The second side of No Brakes opens with the song “Euroshima”, the second song on the album that was a co-write between just Waite and guitarist Gary Myrick. When I first heard this song back in 1984, I remember thinking the way the music comes off, the song had kind of an post apocalyptic feel to it. Now, that was just my first impression back when I was all of 13-years old so it is likely wrong, but it’s funny how first impressions stick with you. Plus the song title kind of leads you that way. The song switches back and forth in tempo, the main lyrical passages are delivered in a slightly slower and hushed manner, but during the choruses, the music is far faster and the vocals grow into something far more intense. I always loved when I got the end of Side One because I knew I’d be flipping the cassette over and getting to hear this song right off the bat.

On “Dreamtime / Shake It Up”, you get a pretty damn enthralling rocking soundtrack to draw you in and then Waite seals the deal with his vocal turn on the song. The No Brakes album has an abundance of killer music to go along with Waite’s sometimes searing, sometimes soaring vocals and this song is a perfect blend of both aspects.

The intro for the song “For Your Love” immediately captures you with a burst of energy musically. Start to finish, the song rocks! And call me crazy, but I think one of the reasons for this is that the song is credited to the four main players on the album. Waite and Gary Myrick of course, but bassist Donnie Nossov and drummer Curly Smith have co-write credits for the song as well. I think the nucleus of the band being involved in the creation of the song gives it that much more in terms of a cohesive whole. Oh, and lyrically the song is damn good as well. I loved the line “My mind wanders / To the nights when I had you alone / Reality becomes science fiction / And my heart’s in the war zone”.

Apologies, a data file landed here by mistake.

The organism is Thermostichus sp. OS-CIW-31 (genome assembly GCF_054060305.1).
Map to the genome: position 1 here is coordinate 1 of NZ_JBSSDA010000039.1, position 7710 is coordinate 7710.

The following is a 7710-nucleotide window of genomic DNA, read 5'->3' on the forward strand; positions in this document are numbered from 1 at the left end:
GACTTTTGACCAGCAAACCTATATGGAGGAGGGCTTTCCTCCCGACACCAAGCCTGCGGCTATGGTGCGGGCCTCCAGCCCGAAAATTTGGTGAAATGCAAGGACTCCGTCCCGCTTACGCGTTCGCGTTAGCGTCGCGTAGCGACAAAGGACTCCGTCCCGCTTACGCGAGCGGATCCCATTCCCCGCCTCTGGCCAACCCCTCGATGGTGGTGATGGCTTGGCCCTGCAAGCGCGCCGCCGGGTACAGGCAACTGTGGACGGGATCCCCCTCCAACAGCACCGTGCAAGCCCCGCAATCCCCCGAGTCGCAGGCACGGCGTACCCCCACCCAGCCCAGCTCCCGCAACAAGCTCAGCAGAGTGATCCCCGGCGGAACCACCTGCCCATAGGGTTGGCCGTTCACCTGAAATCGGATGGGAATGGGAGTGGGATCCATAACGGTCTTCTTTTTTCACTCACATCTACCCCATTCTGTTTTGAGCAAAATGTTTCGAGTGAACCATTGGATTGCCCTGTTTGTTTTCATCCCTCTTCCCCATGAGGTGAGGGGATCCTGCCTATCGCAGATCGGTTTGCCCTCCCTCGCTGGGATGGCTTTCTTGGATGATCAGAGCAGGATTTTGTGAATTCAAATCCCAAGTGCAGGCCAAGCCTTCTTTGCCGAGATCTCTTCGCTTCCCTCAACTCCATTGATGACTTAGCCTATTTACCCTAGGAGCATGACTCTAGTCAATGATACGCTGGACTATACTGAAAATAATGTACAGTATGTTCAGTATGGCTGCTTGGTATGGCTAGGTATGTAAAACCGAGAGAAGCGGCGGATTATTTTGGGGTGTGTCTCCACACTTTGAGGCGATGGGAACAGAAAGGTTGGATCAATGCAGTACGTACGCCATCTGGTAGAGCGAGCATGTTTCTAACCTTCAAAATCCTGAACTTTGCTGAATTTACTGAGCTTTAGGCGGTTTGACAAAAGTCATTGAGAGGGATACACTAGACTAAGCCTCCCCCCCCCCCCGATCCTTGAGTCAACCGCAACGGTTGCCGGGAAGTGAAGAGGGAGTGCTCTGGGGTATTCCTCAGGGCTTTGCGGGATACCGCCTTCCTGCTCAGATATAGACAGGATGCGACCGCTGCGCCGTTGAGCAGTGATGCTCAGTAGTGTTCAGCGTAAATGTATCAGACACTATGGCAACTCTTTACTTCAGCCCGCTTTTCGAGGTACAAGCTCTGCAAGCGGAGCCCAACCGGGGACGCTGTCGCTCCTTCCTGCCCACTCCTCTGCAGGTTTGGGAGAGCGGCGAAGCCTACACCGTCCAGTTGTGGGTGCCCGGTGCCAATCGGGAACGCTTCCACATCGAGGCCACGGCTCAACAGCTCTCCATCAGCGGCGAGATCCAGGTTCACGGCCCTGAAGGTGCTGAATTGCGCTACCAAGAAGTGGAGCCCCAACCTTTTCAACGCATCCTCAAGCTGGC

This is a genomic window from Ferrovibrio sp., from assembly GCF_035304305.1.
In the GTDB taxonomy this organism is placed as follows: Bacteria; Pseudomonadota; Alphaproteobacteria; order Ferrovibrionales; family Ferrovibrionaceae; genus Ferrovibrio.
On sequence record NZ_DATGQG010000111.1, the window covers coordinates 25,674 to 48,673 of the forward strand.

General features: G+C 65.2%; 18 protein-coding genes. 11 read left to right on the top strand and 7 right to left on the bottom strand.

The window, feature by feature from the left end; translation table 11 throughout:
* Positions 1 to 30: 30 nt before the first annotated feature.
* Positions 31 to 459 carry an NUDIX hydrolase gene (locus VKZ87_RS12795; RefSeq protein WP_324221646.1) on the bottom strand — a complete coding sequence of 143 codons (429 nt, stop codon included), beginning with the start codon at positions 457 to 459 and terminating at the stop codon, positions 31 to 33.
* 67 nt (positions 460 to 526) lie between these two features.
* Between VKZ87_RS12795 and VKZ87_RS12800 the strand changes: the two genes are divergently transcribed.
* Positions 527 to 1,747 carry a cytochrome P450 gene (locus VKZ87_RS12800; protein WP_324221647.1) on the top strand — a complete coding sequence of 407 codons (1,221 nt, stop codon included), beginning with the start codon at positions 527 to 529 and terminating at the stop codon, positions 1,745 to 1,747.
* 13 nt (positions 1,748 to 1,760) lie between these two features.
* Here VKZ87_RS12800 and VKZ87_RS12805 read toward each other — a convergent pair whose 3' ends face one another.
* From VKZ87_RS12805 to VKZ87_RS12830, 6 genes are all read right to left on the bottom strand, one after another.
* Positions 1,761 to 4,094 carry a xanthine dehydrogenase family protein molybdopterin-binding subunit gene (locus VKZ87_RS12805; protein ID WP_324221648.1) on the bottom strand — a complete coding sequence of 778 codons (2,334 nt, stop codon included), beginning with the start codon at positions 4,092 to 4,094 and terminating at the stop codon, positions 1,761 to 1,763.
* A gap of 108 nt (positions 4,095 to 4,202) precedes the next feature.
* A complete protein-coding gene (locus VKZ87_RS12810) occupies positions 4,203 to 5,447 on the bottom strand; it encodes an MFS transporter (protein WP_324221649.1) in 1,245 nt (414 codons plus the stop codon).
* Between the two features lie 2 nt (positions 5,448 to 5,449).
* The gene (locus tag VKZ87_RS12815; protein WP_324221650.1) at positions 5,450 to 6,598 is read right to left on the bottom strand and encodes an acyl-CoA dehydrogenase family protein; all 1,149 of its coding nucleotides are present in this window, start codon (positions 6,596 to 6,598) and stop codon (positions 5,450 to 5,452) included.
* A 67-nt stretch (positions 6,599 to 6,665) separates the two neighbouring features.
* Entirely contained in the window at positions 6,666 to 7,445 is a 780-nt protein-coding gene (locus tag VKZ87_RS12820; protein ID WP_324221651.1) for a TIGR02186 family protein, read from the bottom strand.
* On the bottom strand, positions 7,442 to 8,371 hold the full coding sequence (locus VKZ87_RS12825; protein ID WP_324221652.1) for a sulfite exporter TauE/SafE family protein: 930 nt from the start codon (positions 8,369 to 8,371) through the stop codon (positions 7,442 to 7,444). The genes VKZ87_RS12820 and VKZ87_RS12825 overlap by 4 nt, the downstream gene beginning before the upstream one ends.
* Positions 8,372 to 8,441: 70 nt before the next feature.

That creative foursome is also credited on the album closing “Love Collision”. While still more of an uptempo delivery, it’s not quite as intensely rocking as “For Your Love” but it is still a pretty damn good track and a nice way to tie the album up in a metaphorical bow.

To the best of my knowledge, the only John Waite solo release that has gotten reissued in the so-called modern day is the album Ignition. That came via the British label Rock Candy Records. If there have been others, I’m not aware of them.

That said, I think the No Brakes album would be a perfect candidate for a reissue/remaster release from either Rock Candy or some other label that specializes in such releases.

The reason I say this is that while Waite cites Temple Bar as his finest work, the No Brakes album was, is and shall always be my own personal favorite solo release from John Waite and I would love for more people to come around to my way of thinking about the album. It’s packed full of some incredibly rocking music outside of the massive “Missing You” hit song and every time I think of the album, I remember anew just how much I love it!

NOTES OF INTEREST: According to Wikipedia, the No Brakes album was certified gold in 1984. In the nearly 40 years since that certification, there doesn’t seem to be any further update on if the album ever got a higher level like platinum. It peaked at #10 on the Billboard album chart.

I got to see John Waite in concert back in 2018 in New Bedford, MA at The Vault. He put on a great show!

Despite my love of the No Brakes album, I had never really dug into the behind the scenes creation of it before now. What I found out was very interesting. There’s a HUGE Kiss-related component to the album’s songwriting! The song “Dark Side of the Sun” was written by Jean Beauvoir. Besides being with the Plasmatics and leading his own band Crown of Thorns, Beauvoir co-wrote and played on two tracks for the Kiss album Asylum.

Meanwhile, the song “Tears” is credited to Vincent Cusano and Adam Mitchell. Any Kiss fan knows Cusano better as Vinnie Vincent, but I was surprised to discover that Mitchell wrote songs for the Kiss albums Killers, Creatures of the Night, Crazy Nights and Hot in the Shade.

Bruce Brody, who played keyboards on the album, has worked with artists such as The Pretenders, Patti Smith, Joe Bonamassa, Rickie Lee Jone and both Lone Justice and that group’s singer Maria McKee in her solo work.